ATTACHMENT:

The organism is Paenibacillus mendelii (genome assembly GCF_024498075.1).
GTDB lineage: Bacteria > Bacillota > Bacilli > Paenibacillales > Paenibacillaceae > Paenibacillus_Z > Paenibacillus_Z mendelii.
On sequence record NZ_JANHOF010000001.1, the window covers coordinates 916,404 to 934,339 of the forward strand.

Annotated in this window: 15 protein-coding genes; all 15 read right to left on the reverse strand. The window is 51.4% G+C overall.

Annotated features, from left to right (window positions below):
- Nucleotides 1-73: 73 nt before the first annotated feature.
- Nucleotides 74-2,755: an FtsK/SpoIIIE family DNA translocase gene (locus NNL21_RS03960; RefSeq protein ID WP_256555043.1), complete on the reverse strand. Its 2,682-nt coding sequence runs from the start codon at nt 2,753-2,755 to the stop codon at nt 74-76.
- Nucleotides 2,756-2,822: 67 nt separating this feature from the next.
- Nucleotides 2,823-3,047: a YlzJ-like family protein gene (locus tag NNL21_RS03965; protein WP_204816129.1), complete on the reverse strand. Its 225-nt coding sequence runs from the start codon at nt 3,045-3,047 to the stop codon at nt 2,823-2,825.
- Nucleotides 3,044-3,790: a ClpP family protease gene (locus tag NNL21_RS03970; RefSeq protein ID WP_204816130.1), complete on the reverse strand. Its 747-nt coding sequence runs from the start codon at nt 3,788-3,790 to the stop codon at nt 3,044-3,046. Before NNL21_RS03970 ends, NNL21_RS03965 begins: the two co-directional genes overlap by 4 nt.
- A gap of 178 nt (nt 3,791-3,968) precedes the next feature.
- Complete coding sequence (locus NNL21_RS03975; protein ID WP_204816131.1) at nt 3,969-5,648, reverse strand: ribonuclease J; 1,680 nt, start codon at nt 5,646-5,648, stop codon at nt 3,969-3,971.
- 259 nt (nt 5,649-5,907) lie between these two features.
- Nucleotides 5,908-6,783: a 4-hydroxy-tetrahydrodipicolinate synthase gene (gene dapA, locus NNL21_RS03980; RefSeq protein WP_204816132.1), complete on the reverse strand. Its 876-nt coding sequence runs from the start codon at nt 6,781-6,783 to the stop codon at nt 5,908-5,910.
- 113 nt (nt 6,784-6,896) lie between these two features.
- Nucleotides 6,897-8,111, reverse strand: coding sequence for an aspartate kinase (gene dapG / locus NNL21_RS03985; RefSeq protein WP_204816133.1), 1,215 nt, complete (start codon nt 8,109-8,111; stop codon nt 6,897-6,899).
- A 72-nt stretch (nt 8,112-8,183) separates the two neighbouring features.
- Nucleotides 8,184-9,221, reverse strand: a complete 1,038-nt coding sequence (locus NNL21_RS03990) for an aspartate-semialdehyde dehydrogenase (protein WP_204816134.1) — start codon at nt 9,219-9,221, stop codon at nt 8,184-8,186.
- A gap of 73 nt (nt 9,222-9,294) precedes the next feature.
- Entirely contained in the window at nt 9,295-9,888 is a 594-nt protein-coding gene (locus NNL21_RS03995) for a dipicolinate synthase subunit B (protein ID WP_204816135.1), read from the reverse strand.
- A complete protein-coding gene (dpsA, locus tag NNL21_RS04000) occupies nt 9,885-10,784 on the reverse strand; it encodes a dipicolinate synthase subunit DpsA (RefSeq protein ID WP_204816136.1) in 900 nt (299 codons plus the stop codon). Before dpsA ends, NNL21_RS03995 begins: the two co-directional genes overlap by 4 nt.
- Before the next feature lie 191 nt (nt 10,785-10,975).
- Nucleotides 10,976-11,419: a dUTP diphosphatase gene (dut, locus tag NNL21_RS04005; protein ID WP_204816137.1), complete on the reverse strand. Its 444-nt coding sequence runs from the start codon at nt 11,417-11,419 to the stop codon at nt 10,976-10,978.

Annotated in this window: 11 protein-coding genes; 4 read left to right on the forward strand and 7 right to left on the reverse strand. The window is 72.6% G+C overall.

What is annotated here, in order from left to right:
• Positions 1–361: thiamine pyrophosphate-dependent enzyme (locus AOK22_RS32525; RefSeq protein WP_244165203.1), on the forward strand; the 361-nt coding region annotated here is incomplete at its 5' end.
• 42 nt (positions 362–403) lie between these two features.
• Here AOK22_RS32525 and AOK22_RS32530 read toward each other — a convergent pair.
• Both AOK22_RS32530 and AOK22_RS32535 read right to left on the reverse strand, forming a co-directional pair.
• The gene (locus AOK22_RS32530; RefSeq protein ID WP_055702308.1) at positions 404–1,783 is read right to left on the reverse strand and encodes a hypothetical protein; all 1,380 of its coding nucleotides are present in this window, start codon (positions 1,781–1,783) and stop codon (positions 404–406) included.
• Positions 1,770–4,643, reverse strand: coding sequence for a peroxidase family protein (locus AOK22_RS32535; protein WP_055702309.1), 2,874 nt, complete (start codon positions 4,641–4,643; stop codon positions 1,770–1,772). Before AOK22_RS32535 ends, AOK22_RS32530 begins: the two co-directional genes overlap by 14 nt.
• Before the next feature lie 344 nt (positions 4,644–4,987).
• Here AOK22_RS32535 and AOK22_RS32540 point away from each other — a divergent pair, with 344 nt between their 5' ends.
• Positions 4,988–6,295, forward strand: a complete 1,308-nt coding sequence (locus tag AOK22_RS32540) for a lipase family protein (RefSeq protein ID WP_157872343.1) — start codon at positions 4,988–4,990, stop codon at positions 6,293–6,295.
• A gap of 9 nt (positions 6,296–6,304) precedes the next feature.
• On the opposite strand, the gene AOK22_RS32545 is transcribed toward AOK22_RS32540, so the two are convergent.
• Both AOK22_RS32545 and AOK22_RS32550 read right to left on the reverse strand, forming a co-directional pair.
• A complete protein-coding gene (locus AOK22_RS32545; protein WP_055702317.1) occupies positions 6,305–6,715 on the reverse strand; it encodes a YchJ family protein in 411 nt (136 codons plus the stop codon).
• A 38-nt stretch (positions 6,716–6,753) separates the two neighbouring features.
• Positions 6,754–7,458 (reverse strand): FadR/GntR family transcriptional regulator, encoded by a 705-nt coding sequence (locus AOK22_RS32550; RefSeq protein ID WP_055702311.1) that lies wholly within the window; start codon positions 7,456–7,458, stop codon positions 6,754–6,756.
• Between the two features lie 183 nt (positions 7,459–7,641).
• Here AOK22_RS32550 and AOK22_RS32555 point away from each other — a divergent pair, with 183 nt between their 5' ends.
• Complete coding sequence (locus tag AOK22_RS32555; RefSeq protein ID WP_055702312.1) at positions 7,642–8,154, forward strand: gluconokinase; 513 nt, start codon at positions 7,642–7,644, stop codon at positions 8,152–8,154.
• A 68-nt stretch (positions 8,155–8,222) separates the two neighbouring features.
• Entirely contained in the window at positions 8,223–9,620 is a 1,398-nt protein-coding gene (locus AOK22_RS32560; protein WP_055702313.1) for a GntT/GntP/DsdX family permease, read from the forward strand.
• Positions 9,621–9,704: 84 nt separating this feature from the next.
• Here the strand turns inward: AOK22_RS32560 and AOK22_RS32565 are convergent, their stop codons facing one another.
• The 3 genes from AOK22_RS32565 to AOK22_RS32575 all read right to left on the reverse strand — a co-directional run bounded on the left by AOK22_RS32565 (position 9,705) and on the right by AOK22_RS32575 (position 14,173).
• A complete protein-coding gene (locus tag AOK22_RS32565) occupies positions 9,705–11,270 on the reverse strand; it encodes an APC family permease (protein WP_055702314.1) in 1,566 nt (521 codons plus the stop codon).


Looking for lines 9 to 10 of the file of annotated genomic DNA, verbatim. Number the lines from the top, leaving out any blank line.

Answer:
- Nucleotides 2,823-3,047: a YlzJ-like family protein gene (locus tag NNL21_RS03965; protein WP_204816129.1), complete on the reverse strand. Its 225-nt coding sequence runs from the start codon at nt 3,045-3,047 to the stop codon at nt 2,823-2,825.
- Nucleotides 3,044-3,790: a ClpP family protease gene (locus tag NNL21_RS03970; RefSeq protein ID WP_204816130.1), complete on the reverse strand. Its 747-nt coding sequence runs from the start codon at nt 3,788-3,790 to the stop codon at nt 3,044-3,046. Before NNL21_RS03970 ends, NNL21_RS03965 begins: the two co-directional genes overlap by 4 nt.